Mark Ashley is a senior valuer and auctioneer at Bigwood Fine Art Auctioneers in Warwickshire. With over 30 years’ experience in the world of art and antiques, he is also one of the experts on the BBC’s Bargain Hunt.
What areas/items are currently selling well?
There is and always has been, a demand for the best of things. Whether paintings, silver, bronzes. I would add though, that in all my years, the market has changed considerably. Items are purchased more for their decorative and functional use, than being of academic interest. The connoisseurship has been replaced by the “look”.
What do you think are the current ‘good investment’ items – ones to watch?
Again, quality, quality. Provenance is also very important. I do wonder that “brown” furniture, from the Georgian through to Edwardian era, is so cheap at auction, that it must be an investment. If it doesn’t prove to be, then it is well made, useful furnishing for everyday home use.
What antiques do you have at home?
The chipped, cracked and restored items, which are affordable types of the items I would wish to surround myself with. My downfall is books.
What do you think will be the antiques of the future?
The toys of our childhood. The toys of each generation which are, naturally, played with often to destruction. Then given, or thrown, away. Adults with disposable income, tend to collect the toys they had, or remember, or the toys not afforded by their families at the time.
How is the industry changing and what will it look like in the future?
In my thirty odd years the big change has been technology. Computers, internet, mobile phones, digital cameras. I am so old, I can remember, in response to an auction enquiry about a lot in our sale, taking a Polaroid photograph and putting it in the post. I remember going on house visits, using maps and if you were running late, using a pay phone to ring the client. Technology will continue in ways we possibly can’t imagine. We may be selling “virtual” antiques!
Tell us some trade secrets – what are your top tips for buying antiques?
Learn, look, listen. If you are buying at auction, spend plenty of time viewing. When rooms are piled up with items, it is so easy to miss the most interesting items, “the sleepers”, then check condition, look for chips, cracks, restoration. This is vital time spent in order to avoid mistakes.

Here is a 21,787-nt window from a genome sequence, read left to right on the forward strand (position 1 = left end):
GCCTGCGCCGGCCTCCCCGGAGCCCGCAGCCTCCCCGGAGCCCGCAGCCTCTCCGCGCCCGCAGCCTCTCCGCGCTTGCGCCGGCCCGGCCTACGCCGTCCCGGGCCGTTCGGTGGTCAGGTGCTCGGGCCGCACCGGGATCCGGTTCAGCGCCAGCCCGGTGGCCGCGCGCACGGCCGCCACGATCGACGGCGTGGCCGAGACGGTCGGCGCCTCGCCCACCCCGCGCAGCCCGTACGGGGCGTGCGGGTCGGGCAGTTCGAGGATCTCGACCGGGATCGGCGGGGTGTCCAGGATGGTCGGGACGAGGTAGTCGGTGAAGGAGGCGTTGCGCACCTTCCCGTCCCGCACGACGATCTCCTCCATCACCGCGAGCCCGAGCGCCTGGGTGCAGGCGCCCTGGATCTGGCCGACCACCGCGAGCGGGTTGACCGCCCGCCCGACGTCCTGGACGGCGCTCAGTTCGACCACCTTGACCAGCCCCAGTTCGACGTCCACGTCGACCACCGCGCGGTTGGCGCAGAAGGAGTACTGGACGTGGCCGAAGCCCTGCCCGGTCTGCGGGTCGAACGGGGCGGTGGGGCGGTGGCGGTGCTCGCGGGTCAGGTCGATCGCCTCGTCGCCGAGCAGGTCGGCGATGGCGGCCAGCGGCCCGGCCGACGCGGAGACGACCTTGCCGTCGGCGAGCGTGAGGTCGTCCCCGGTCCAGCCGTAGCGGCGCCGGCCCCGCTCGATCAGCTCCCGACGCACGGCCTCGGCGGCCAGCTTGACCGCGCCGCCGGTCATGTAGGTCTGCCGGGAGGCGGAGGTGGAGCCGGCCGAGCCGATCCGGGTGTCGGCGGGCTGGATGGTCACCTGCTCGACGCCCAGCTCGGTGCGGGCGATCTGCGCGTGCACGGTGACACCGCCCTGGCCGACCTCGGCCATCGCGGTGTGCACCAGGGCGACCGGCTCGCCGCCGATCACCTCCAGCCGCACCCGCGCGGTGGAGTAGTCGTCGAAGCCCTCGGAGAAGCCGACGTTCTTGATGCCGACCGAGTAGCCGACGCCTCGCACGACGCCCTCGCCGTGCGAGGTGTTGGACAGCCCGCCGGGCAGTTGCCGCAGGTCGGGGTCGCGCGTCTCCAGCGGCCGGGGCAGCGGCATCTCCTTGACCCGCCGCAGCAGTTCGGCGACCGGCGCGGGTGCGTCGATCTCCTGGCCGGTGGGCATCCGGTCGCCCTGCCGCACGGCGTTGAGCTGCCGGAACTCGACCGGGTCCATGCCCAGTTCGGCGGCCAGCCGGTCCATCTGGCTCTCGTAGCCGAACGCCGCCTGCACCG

What antiques/artworks would you buy if money were no object?
My Lottery winning dream would be to buy an empty manor house. To have the time and money to trawl auctions, fairs and antique shops, to furnish and dress the empty shell. A little like Charles Paget Wade at Snowshill Manor.
You’re down to your last 50 quid – what antiques/art would you buy?
I would go to an auction or antique fair, without any expectation or item in mind. I would rely on my experience and sixth sense to unearth something, on which I could at least double my money.
Where are your favourite antique hunting destinations?
I have always enjoyed Malvern flea market. Held on the Three Counties showground. A wonderful location, always plenty of material to view and sort through. Bargains to be had.
What are some of the biggest mistakes that buyers make?
We all make mistakes, that is how we learn. Study antiques, read, visit museums, view auctions. Talk to collectors and dealers. Hone your skills, but always view well.
Do antiques appeal to young buyers and, if not, how can the industry reach out to them?
Most of the customers, both trade and private, who come to our saleroom, range from middle to old age. I am always pleased to see young people, to encourage them to get involved. When this business gets under the skin, it gets into the blood. Saleroom viewings are more like social events, it’s an interesting, educational and fun place to be. Sadly, if we don’t engage young people, then we could face extinction. We could go the way of the brass warming pan, redundant, unloved, unwanted. In my opinion, the antiques world is a fantastic place to be. I want more people to visit and I know they will stay forever.